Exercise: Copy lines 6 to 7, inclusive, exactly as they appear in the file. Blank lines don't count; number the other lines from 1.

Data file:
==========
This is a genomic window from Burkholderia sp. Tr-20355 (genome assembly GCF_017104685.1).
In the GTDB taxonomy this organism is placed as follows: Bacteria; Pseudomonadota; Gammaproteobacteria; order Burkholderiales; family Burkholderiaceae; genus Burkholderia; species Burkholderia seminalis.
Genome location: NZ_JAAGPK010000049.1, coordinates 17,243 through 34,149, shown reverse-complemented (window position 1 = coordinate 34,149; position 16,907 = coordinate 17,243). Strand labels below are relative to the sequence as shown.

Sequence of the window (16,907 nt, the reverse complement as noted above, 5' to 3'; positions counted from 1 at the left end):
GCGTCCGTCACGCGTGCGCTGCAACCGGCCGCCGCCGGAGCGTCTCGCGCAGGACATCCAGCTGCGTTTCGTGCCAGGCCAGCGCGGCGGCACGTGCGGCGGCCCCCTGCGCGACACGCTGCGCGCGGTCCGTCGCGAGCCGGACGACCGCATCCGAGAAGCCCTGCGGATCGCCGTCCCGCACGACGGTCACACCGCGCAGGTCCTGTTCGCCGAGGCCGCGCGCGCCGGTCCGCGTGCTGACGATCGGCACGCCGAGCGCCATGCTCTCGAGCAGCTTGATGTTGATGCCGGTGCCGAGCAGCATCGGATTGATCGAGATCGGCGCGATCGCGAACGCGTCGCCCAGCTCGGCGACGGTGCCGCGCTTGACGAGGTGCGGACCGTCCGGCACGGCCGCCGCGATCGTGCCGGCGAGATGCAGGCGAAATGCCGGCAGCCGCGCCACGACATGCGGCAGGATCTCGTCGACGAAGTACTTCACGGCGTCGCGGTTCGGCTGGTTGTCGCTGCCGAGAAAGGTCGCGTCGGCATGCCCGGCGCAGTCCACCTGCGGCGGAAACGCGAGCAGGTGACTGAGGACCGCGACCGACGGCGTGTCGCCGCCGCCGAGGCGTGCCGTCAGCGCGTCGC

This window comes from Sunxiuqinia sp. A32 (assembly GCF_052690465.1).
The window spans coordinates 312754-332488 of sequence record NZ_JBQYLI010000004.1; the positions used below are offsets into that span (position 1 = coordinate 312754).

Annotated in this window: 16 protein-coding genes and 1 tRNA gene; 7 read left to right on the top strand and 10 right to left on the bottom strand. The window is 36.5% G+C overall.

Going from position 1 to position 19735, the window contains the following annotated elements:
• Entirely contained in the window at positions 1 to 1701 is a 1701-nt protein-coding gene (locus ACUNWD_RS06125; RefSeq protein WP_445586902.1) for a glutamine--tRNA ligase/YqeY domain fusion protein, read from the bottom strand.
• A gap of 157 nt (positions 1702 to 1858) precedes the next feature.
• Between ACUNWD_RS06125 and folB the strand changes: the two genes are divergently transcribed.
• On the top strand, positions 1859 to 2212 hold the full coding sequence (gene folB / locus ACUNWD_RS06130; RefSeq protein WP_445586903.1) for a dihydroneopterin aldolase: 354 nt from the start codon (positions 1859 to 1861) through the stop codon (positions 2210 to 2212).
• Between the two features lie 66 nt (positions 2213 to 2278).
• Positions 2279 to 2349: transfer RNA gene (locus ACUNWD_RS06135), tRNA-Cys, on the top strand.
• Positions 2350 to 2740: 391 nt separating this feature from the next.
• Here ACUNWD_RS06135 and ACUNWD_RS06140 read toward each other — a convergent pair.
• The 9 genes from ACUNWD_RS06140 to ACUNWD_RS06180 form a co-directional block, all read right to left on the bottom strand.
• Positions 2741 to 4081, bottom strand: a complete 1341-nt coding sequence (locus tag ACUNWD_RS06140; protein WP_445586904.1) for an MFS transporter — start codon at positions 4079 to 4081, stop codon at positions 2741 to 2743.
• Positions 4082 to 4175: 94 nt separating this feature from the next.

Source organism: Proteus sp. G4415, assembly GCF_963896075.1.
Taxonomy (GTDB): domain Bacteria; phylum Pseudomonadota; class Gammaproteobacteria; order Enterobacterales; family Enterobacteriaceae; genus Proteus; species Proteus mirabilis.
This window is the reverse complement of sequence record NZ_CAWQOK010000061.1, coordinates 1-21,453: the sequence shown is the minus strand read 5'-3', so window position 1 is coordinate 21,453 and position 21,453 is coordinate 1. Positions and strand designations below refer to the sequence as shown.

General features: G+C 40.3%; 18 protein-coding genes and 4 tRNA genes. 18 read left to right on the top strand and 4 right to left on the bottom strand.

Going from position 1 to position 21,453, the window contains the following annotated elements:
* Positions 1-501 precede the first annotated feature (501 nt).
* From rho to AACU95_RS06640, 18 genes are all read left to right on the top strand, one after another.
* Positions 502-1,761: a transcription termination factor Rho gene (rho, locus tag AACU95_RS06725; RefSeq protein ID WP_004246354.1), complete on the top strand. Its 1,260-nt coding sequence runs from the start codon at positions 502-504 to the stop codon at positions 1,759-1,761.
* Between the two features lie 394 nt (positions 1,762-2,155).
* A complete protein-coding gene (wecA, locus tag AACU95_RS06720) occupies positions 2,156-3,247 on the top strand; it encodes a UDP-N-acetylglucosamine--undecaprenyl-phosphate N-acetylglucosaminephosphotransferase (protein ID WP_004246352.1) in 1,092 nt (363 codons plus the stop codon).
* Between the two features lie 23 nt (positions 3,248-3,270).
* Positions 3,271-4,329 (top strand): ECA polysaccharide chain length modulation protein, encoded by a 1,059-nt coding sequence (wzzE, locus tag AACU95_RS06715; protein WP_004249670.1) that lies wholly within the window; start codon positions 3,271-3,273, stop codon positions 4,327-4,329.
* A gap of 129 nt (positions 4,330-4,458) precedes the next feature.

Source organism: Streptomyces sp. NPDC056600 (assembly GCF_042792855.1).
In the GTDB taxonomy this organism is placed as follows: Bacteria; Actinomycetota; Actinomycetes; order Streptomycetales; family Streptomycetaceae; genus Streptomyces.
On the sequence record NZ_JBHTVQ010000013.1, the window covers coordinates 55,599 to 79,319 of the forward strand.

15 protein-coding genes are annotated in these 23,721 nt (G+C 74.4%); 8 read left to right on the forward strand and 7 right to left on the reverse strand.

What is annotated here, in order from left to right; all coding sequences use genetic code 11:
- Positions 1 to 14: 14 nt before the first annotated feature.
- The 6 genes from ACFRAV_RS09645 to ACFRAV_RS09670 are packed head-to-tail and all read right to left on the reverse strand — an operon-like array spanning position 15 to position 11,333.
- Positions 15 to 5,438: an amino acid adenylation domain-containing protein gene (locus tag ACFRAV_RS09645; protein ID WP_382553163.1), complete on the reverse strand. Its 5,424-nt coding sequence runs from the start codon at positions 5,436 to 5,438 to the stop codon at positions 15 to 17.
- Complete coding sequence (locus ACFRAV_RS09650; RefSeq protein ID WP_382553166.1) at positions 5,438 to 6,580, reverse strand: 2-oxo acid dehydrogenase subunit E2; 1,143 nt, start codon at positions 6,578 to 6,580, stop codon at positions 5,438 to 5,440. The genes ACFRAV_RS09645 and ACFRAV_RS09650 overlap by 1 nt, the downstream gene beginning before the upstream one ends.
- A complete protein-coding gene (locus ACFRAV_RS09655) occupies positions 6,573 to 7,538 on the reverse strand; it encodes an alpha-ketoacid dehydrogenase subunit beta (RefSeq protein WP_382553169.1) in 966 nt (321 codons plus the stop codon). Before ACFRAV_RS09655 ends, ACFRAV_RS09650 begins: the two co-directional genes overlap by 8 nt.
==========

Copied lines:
This window comes from Sunxiuqinia sp. A32 (assembly GCF_052690465.1).
The window spans coordinates 312754-332488 of sequence record NZ_JBQYLI010000004.1; the positions used below are offsets into that span (position 1 = coordinate 312754).